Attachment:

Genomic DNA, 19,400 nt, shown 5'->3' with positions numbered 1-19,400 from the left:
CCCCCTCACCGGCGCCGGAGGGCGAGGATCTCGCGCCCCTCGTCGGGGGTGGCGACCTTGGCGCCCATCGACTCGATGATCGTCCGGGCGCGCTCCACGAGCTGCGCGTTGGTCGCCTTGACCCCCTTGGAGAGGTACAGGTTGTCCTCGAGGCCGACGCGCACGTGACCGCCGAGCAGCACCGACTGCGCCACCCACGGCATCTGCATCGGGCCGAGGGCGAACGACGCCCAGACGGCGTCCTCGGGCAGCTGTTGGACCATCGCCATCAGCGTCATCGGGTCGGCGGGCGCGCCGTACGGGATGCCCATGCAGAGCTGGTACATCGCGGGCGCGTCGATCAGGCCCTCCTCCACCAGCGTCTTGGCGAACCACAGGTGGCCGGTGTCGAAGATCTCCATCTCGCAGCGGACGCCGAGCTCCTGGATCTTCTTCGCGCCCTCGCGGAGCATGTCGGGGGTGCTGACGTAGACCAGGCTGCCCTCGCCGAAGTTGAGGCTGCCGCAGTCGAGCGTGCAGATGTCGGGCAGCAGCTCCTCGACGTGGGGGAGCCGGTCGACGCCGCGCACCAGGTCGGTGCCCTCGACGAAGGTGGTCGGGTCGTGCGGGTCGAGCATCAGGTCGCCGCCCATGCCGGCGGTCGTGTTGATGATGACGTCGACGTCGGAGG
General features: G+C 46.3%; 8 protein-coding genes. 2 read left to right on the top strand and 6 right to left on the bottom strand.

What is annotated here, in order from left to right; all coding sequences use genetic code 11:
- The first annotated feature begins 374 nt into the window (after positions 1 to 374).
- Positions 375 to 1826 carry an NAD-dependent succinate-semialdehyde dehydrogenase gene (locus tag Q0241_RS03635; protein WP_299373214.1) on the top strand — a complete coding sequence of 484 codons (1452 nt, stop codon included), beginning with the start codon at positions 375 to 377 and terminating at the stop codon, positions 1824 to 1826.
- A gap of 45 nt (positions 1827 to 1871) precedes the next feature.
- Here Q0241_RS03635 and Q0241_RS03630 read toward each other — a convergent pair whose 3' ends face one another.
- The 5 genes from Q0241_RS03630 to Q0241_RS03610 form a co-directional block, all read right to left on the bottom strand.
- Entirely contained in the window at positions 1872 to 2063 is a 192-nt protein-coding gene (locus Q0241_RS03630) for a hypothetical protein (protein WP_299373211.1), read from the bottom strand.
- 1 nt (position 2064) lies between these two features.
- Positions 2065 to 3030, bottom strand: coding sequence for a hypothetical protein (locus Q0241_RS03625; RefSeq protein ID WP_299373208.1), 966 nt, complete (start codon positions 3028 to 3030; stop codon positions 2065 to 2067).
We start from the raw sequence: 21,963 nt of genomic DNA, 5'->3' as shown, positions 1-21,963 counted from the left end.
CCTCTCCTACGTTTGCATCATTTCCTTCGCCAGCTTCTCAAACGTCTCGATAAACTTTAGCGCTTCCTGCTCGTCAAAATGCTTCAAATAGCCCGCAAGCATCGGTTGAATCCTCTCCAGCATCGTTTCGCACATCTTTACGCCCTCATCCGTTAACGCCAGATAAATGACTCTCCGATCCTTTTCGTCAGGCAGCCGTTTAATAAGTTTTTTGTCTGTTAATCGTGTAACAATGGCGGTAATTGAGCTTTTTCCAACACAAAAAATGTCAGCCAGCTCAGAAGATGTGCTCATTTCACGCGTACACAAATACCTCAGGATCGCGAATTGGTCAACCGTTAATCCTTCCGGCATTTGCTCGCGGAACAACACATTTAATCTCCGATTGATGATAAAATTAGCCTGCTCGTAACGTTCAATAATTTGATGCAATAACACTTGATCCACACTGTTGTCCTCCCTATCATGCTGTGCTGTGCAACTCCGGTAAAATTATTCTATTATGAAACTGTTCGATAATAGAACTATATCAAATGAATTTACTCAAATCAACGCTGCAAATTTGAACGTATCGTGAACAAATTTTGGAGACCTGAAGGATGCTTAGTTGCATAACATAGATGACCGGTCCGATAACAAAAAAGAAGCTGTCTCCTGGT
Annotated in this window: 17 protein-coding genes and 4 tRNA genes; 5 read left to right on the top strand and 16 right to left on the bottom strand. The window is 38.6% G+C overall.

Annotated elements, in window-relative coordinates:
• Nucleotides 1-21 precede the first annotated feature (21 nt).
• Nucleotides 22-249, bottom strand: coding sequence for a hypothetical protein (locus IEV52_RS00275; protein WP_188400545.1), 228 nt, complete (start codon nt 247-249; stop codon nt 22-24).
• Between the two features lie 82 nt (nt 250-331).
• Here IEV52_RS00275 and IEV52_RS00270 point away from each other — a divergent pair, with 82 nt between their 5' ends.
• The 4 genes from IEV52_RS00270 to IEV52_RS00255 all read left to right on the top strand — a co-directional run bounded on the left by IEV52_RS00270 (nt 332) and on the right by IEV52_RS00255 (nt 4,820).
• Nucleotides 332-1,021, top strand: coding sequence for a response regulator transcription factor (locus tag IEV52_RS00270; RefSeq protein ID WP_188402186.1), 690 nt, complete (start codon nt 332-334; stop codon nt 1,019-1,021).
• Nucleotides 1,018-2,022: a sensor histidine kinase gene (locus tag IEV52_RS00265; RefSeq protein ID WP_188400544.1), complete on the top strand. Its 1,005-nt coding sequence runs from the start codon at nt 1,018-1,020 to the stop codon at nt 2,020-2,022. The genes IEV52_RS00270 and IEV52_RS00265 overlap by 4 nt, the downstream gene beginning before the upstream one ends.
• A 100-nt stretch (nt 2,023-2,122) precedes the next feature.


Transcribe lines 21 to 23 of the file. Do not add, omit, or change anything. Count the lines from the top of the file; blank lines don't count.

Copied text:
• The 4 genes from IEV52_RS00270 to IEV52_RS00255 all read left to right on the top strand — a co-directional run bounded on the left by IEV52_RS00270 (nt 332) and on the right by IEV52_RS00255 (nt 4,820).
• Nucleotides 332-1,021, top strand: coding sequence for a response regulator transcription factor (locus tag IEV52_RS00270; RefSeq protein ID WP_188402186.1), 690 nt, complete (start codon nt 332-334; stop codon nt 1,019-1,021).
• Nucleotides 1,018-2,022: a sensor histidine kinase gene (locus tag IEV52_RS00265; RefSeq protein ID WP_188400544.1), complete on the top strand. Its 1,005-nt coding sequence runs from the start codon at nt 1,018-1,020 to the stop codon at nt 2,020-2,022. The genes IEV52_RS00270 and IEV52_RS00265 overlap by 4 nt, the downstream gene beginning before the upstream one ends.